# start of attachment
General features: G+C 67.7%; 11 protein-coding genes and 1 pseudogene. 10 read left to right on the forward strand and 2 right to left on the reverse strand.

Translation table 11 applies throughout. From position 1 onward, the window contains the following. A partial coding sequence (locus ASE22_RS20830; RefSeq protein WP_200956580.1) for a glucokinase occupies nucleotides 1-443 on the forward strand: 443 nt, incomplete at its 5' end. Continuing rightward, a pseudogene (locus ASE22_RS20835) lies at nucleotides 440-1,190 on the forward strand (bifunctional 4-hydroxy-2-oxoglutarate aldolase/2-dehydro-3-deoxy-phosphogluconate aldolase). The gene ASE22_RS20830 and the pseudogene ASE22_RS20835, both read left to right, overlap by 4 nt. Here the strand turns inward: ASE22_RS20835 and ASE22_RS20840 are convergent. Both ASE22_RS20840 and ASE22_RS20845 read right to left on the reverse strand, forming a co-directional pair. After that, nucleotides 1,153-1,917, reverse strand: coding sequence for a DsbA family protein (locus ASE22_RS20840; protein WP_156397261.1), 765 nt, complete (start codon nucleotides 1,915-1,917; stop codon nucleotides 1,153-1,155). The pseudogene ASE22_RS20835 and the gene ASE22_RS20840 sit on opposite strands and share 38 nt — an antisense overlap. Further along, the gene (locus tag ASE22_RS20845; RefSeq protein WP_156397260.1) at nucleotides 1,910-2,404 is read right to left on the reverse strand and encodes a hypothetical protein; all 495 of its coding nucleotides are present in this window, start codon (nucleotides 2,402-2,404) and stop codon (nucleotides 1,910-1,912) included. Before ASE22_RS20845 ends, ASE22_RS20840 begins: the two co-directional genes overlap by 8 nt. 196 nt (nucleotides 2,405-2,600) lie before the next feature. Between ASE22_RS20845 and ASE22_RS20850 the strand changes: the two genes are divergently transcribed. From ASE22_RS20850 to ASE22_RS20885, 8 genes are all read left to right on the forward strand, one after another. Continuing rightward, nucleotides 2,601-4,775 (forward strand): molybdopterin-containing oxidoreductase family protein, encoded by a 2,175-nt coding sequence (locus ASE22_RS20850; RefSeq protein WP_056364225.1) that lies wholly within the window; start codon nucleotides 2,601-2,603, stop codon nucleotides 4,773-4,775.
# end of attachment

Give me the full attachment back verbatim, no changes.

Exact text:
General features: G+C 67.7%; 11 protein-coding genes and 1 pseudogene. 10 read left to right on the forward strand and 2 right to left on the reverse strand.

Translation table 11 applies throughout. From position 1 onward, the window contains the following. A partial coding sequence (locus ASE22_RS20830; RefSeq protein WP_200956580.1) for a glucokinase occupies nucleotides 1-443 on the forward strand: 443 nt, incomplete at its 5' end. Continuing rightward, a pseudogene (locus ASE22_RS20835) lies at nucleotides 440-1,190 on the forward strand (bifunctional 4-hydroxy-2-oxoglutarate aldolase/2-dehydro-3-deoxy-phosphogluconate aldolase). The gene ASE22_RS20830 and the pseudogene ASE22_RS20835, both read left to right, overlap by 4 nt. Here the strand turns inward: ASE22_RS20835 and ASE22_RS20840 are convergent. Both ASE22_RS20840 and ASE22_RS20845 read right to left on the reverse strand, forming a co-directional pair. After that, nucleotides 1,153-1,917, reverse strand: coding sequence for a DsbA family protein (locus ASE22_RS20840; protein WP_156397261.1), 765 nt, complete (start codon nucleotides 1,915-1,917; stop codon nucleotides 1,153-1,155). The pseudogene ASE22_RS20835 and the gene ASE22_RS20840 sit on opposite strands and share 38 nt — an antisense overlap. Further along, the gene (locus tag ASE22_RS20845; RefSeq protein WP_156397260.1) at nucleotides 1,910-2,404 is read right to left on the reverse strand and encodes a hypothetical protein; all 495 of its coding nucleotides are present in this window, start codon (nucleotides 2,402-2,404) and stop codon (nucleotides 1,910-1,912) included. Before ASE22_RS20845 ends, ASE22_RS20840 begins: the two co-directional genes overlap by 8 nt. 196 nt (nucleotides 2,405-2,600) lie before the next feature. Between ASE22_RS20845 and ASE22_RS20850 the strand changes: the two genes are divergently transcribed. From ASE22_RS20850 to ASE22_RS20885, 8 genes are all read left to right on the forward strand, one after another. Continuing rightward, nucleotides 2,601-4,775 (forward strand): molybdopterin-containing oxidoreductase family protein, encoded by a 2,175-nt coding sequence (locus ASE22_RS20850; RefSeq protein WP_056364225.1) that lies wholly within the window; start codon nucleotides 2,601-2,603, stop codon nucleotides 4,773-4,775.